Teething Fiend

All I can say is: Ow.


Obamania in D.C.

Things are getting crazier, little by little, down here. The traffic is already gonzo, but now there are lots of impromptu street closures as the soon-to-be commander in chief explores D.C. as the big cheese. I'm off on Inauguration Day and plan on watching from the cozy confines of the Joe and Jenny living room as history is made. It would be nice to attend, but it's just not feasible with the kids.


R.I.P. Ron Ashton - An original Stooge

Just found out that Ron Ashton, guitarist for Iggy and the Stooges, was found dead yesterday. For me, Ron's shining moment was not on guitar, but on bass. On the Raw Power album, his churning bottom riffs—scraped directly from the sludgy floors of a thousand rock club bathrooms—pounded out the foundation for one of the most vivacious, out-of-control rock albums of all time.

Rest in peace, Ron!


Attention TSA scholars: Saltpetre + Sulphur + Charcoal = BANG!

This woman is crazy risking a trip to Guantanamo to prove a point, but for what it's worth, the people working at TSA are proved unbelievably stupid yet again:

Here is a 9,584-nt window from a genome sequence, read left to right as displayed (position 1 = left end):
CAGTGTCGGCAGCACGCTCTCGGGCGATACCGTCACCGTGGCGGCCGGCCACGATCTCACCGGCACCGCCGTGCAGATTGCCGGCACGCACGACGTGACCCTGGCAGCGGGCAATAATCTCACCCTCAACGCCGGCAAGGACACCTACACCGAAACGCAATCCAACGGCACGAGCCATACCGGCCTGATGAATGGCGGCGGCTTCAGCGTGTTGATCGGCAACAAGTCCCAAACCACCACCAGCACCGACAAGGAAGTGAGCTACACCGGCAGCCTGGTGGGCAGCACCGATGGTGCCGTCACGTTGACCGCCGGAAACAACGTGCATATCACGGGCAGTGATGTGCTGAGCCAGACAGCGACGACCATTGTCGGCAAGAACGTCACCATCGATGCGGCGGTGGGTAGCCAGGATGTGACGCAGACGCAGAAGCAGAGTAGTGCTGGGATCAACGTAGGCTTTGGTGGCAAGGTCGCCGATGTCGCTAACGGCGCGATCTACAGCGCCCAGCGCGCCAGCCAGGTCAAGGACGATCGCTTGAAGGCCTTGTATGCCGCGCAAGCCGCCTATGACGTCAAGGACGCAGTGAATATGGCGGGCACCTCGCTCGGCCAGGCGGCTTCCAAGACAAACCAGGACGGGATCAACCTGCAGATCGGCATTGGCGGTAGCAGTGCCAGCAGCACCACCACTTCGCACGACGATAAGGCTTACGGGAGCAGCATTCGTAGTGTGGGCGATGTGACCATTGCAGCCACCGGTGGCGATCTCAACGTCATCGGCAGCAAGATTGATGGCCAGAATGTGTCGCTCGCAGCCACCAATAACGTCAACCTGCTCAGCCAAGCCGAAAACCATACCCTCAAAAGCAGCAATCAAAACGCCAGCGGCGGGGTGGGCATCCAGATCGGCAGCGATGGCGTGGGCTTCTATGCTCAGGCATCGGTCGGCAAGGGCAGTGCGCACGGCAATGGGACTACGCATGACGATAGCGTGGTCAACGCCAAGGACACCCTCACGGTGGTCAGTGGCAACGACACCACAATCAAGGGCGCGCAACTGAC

"Last Thursday, December 5, I brought five ounces (140 grams) of old-fashioned black gunpowder to San Francisco airport...I had thought, though, that I might elicit a short conversation about the gunpowder. Mind you, I had packed the stuff safely. It was in three separate jars: one of charcoal, one of sulphur, and one of saltpetre (potassium nitrate). Each jar was labeled: Charcoal, Sulphur, Saltpetre."

She goes on to relate the whole story of packing the offending powders with the labels clearly showing through the TSA-approved Ziplock safety container and getting past the checkpoint with a bogus, home-made boarding pass.

I know you don't have to have a degree in chemistry to get a job at the TSA, but c'mon. Gunpowder is an ancient recipe. Eighth graders in beginning science learn how it's made. And anyway, shouldn't a TSA screener's curiosity have been piqued a little over why someone wanted to bring charcoal, sulphur, and saltpetre (not carry-ons you see everyday, surely) into the passenger cabin for any purpose? This isn't 1863 and United doesn't fly stagecoaches.

Your security theatre at work. Read the whole story here.